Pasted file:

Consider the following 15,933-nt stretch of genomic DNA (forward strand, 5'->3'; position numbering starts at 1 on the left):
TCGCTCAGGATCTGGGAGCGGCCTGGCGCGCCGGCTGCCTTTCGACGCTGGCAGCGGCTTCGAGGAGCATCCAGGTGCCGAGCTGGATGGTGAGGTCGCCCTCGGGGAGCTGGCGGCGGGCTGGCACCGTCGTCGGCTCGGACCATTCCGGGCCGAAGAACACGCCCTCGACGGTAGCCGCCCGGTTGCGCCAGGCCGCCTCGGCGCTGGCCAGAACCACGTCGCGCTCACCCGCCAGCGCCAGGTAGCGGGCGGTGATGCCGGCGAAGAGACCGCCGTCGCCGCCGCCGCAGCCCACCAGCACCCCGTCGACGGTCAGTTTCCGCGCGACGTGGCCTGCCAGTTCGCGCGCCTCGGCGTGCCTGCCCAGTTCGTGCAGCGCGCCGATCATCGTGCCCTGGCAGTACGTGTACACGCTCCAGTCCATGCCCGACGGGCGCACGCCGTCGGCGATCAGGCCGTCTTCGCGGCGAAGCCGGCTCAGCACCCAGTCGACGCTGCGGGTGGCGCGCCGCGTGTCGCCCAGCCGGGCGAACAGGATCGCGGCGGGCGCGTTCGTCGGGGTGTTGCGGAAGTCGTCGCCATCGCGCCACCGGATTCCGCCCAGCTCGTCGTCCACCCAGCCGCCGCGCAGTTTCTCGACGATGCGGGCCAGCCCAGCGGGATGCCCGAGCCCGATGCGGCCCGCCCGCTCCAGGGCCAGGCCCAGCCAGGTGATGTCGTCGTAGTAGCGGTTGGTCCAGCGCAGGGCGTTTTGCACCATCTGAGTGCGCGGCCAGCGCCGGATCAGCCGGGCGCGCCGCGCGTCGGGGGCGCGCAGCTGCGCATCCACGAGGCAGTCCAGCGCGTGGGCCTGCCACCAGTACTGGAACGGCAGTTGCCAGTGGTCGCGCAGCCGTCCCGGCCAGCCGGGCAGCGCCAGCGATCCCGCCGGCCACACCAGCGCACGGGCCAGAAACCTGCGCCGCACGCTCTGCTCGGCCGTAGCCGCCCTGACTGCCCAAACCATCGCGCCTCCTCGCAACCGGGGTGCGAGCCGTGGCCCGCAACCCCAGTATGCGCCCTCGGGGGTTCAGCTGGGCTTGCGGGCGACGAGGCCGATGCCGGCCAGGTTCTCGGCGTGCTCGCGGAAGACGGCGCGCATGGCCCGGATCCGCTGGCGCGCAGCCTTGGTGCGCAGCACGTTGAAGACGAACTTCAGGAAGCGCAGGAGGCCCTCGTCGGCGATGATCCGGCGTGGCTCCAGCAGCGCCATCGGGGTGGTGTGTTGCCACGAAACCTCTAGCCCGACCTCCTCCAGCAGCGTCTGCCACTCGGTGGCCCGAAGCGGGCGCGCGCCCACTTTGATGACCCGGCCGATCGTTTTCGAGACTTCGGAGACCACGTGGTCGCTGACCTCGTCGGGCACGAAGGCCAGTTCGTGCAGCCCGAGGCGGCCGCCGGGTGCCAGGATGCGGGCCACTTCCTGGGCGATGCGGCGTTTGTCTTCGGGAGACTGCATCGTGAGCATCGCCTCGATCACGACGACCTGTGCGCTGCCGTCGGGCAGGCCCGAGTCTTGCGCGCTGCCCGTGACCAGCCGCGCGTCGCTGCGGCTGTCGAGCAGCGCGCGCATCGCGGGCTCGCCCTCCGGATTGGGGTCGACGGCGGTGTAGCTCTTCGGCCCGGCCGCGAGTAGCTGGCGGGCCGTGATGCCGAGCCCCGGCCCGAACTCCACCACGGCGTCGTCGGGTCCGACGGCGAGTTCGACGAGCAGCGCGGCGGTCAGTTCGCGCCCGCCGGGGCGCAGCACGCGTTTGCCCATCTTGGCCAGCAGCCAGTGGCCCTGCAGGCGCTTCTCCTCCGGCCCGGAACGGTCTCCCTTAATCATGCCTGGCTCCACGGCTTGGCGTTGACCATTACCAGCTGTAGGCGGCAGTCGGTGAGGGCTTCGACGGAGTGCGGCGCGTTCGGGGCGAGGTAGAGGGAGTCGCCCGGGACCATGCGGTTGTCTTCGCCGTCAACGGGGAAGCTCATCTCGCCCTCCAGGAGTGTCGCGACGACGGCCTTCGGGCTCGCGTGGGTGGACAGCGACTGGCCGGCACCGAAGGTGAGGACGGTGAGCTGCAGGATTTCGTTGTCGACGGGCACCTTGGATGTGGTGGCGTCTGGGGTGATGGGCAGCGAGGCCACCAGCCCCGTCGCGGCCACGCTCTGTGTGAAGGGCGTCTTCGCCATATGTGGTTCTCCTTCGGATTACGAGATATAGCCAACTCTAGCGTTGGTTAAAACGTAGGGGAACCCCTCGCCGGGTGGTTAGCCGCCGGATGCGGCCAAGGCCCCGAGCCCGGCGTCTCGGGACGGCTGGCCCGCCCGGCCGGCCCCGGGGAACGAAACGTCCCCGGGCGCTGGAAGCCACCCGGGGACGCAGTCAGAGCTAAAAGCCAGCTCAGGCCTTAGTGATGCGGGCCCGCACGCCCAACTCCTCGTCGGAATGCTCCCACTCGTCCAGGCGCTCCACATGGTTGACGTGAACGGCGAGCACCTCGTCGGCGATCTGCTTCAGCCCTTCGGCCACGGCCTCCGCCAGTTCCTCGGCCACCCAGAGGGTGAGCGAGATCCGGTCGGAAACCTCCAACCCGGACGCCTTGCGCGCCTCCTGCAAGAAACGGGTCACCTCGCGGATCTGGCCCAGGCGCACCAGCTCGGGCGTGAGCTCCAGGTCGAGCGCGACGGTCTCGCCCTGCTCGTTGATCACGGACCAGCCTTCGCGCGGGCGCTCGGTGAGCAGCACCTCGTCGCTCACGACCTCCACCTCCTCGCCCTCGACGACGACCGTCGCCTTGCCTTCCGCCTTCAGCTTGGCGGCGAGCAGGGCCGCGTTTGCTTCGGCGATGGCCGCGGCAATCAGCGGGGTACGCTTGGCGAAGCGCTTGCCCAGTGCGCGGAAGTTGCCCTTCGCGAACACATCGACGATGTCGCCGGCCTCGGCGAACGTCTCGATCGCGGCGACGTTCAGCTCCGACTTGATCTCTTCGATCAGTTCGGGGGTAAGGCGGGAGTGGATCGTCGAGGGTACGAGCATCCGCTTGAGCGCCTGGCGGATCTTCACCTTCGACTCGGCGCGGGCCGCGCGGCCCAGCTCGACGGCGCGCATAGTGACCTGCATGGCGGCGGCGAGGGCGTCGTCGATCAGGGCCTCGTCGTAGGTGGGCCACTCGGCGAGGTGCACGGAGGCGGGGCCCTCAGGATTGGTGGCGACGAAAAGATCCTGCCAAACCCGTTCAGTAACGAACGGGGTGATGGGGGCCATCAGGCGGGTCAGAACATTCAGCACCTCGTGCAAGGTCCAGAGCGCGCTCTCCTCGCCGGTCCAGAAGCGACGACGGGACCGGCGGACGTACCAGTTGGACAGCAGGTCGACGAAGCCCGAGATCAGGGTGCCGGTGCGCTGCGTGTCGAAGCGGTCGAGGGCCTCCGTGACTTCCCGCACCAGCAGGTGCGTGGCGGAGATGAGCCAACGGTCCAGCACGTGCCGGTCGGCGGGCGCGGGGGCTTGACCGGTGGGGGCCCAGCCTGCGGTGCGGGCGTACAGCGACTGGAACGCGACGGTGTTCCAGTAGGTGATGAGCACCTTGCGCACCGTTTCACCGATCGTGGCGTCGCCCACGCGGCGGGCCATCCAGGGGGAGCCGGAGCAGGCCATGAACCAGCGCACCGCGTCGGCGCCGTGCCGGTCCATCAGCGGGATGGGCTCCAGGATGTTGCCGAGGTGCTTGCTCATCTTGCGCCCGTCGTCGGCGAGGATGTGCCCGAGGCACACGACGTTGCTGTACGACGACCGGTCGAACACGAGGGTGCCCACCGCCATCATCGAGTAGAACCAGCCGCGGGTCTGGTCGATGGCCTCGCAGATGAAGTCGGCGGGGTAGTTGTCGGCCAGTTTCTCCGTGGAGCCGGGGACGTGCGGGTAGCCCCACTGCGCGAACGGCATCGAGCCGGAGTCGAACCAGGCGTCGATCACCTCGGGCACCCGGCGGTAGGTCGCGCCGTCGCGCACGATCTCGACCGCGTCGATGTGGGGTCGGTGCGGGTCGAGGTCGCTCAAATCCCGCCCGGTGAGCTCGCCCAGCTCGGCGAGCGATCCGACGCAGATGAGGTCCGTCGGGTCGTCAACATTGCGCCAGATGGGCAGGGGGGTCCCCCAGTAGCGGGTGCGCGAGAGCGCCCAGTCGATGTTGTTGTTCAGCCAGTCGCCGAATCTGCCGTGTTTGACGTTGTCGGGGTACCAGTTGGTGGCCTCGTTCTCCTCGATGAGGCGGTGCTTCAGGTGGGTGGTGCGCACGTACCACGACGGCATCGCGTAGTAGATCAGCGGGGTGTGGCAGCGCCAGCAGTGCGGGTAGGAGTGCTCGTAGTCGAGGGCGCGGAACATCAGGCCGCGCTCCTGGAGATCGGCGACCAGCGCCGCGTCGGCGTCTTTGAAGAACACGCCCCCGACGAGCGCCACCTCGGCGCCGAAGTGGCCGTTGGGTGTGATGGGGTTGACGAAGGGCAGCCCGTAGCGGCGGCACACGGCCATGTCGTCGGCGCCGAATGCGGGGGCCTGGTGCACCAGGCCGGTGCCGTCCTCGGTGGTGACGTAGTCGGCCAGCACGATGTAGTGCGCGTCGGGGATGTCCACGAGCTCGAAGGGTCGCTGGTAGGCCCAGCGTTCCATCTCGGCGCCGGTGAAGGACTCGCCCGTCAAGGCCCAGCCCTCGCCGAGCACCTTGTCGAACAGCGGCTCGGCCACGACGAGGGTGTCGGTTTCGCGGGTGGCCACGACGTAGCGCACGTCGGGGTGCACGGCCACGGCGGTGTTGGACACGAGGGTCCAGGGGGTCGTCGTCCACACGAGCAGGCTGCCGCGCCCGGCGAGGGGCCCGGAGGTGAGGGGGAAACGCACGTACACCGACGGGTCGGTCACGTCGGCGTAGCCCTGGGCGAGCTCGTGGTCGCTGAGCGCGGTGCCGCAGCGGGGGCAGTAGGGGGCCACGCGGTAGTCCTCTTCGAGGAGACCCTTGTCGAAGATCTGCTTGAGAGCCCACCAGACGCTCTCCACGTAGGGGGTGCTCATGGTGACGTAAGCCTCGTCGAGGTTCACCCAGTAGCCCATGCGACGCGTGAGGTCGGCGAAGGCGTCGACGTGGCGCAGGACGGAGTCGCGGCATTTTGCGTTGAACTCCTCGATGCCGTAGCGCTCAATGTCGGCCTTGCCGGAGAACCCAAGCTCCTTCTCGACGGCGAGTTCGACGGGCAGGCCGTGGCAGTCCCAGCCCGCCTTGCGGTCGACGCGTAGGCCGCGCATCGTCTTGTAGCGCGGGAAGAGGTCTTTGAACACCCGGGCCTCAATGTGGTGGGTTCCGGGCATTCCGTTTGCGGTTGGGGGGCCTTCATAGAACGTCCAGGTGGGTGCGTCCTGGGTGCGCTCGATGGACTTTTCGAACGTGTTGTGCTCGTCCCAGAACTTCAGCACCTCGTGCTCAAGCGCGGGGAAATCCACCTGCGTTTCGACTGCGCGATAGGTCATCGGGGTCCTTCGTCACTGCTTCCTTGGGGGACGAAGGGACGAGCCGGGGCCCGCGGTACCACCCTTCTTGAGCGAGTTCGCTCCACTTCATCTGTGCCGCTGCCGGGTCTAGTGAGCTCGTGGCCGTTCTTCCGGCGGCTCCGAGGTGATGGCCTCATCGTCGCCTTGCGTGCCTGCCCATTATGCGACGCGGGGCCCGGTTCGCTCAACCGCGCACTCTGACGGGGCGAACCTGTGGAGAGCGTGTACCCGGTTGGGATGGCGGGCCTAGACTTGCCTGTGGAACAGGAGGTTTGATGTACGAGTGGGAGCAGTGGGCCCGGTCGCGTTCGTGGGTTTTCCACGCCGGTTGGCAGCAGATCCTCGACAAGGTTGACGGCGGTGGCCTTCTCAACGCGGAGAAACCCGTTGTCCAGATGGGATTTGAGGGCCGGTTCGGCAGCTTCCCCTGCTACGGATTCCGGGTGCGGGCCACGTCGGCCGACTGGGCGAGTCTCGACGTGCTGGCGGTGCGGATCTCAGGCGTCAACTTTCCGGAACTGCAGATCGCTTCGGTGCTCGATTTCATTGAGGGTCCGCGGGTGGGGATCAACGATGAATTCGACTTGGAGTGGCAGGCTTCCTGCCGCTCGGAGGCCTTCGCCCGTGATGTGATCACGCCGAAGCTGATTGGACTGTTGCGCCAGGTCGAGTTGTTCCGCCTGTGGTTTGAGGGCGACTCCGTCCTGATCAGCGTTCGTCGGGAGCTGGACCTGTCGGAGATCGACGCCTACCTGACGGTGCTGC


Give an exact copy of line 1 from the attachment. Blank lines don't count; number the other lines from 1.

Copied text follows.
Consider the following 15,933-nt stretch of genomic DNA (forward strand, 5'->3'; position numbering starts at 1 on the left):